Novel Girls: Revision Process

16 Sep

One of the writerly topics I’ve been contemplating is the revision process. When I was in school, nothing I wrote ever needed major revisions; I could get away with changing a few words, at most a paragraph. Now, as I write entire manuscripts, I realize that I’m not so lucky.

Nicole and I met up to work on our novels yesterday. After my Novel Girls meeting on Thursday, i realized I had a lot of major updates to do. (Many times we meet, KK and Nicole will give me some major things to change and I usually put them off. They’d caught up with me.) These major changes hanging over me, along with a blog post I read by Emily on Adventures in Fantasy, made me start thinking about my own revision process.

For the WIP I’m currently on, I’ve done a re-write and I’m now going through chapter by chapter in a workshop, which is bringing out a few scenes that need another re-write. This weekend I’m going to do a read-aloud to help point out a few more scenes that sound weird/are inconsistent that need a re-write. I have a plan to take all of my dialogue and make sure that each character has a unique voice as far as idioms and speech pattern. I have a writing workbook that I’m thinking of going through as well. After that, I have a few betas lined up, which should lend itself to some more re-writing. Hopefully I can micro-edit from there and call it ‘done!’

Being the planner I am, I already developed a plan for my NaNo. The obvious first step: write a 50K+ word novel in 30 days. Easy enough. After that I plan to leave it alone for at least a month if not two. I then plan on doing what I call ‘the notecard thing’ which is where you write your major plot points from each chapter on a notecard. Then, you throw the notecards in the air and put them in an order that makes sense. You might have notecards you can take out, or might move the order of the plot to something more logical. (You can also have someone else put the notecards in order. They might be able to come up with something you missed and needs to be added a bit better.) Then, I’ll do a re-write without even looking at the first draft. I figure that at this point, I’ll know my characters better and this re-write will have more character consistency and development. I’ll go back through the rough draft and do what I’ve decided to call ‘digging for gold’ where I highlight sections that I absolutely love in the rough draft and re-write scenes to bring them into my second draft. Depending on how useful I find the workbook and dialogue pull from WIP 1 revisions, I might try those. From there, chapter by chapter workshopping, specific scene re-write, betas, and micro-editing before I’m done.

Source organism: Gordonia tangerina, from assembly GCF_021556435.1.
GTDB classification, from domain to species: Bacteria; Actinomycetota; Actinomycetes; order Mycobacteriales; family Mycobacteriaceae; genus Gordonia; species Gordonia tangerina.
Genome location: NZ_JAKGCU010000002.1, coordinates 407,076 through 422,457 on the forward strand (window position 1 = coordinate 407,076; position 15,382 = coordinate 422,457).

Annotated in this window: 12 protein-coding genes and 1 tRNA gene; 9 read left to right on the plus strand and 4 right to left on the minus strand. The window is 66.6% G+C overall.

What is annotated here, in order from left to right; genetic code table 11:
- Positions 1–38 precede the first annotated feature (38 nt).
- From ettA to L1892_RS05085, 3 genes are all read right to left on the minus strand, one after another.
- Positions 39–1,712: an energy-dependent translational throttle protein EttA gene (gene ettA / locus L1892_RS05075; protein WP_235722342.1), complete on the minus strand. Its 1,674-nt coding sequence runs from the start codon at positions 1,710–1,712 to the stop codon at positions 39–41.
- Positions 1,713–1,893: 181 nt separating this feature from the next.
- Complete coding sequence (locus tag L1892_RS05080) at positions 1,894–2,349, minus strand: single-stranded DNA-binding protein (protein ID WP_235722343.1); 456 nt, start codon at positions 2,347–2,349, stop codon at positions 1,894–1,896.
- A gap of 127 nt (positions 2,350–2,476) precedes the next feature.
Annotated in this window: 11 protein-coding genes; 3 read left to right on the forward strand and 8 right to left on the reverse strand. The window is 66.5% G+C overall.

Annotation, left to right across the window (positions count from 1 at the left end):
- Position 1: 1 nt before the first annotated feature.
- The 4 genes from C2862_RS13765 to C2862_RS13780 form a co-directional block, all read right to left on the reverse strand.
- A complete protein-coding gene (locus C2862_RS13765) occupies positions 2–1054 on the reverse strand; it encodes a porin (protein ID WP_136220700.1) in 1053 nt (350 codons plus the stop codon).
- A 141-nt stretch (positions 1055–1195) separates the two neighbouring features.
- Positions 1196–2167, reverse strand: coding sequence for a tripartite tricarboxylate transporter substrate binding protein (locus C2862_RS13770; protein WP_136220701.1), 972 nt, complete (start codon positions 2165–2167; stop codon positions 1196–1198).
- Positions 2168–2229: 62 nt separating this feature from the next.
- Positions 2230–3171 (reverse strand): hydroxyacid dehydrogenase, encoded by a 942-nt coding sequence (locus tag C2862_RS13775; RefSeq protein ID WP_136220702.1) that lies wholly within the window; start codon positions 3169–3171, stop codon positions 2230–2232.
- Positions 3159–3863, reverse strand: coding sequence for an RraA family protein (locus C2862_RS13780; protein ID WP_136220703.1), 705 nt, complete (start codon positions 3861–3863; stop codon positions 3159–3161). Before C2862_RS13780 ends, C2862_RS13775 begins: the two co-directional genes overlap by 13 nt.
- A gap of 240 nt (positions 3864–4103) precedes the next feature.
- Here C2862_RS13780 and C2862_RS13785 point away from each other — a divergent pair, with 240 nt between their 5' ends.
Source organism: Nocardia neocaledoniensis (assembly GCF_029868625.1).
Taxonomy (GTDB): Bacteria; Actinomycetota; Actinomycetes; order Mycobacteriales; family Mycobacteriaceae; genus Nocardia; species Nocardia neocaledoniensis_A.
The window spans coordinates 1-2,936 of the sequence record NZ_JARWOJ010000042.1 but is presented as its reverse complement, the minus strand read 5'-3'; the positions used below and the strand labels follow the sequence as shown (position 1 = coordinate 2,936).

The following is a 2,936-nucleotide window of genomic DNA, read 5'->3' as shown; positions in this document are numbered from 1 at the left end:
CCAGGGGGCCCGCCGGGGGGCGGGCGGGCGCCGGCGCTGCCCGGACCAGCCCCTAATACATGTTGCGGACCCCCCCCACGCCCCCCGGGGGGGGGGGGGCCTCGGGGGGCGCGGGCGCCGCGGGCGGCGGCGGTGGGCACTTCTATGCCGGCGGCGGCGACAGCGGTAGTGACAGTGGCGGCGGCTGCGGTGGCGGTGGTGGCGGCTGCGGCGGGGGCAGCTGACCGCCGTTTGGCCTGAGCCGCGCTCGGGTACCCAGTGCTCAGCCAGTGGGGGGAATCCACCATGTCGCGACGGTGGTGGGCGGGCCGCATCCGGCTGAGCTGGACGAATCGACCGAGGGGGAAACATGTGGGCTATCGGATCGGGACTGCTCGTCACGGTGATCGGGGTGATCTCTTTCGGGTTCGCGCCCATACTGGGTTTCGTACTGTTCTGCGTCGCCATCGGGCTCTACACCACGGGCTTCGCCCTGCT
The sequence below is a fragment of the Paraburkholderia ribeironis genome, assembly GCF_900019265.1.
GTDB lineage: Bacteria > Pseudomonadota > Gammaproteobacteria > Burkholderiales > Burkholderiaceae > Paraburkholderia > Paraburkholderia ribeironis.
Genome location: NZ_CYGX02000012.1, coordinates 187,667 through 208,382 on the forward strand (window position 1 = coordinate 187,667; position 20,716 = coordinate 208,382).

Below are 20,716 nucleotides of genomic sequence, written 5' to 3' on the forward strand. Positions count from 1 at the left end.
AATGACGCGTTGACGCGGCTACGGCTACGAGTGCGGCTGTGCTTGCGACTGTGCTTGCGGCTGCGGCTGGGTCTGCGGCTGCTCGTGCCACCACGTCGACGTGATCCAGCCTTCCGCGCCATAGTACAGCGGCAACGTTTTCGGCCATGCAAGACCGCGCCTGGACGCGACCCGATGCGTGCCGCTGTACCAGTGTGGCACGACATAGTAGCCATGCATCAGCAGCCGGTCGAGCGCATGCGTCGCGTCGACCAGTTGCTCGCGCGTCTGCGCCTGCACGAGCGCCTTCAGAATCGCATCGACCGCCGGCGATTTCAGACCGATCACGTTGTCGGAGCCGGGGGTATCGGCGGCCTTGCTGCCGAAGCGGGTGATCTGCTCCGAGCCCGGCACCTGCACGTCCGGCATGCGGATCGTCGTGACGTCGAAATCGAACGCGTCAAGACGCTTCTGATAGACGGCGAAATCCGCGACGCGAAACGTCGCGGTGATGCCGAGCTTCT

I’m a very methodical person and I need to have a plan to work to. What’s your process? Do you have a standard process you go through before you call a manuscript ‘done’ (or at least ready to send out)? Do you have suggestions for me? Please leave a comment and let me know!

Advertisements

Leave a Reply

Fill in your details below or click an icon to log in:

WordPress.com Logo

You are commenting using your WordPress.com account. Log Out / Change )

Twitter picture

You are commenting using your Twitter account. Log Out / Change )

Facebook photo

You are commenting using your Facebook account. Log Out / Change )

Google+ photo

You are commenting using your Google+ account. Log Out / Change )

Connecting to %s

%d bloggers like this: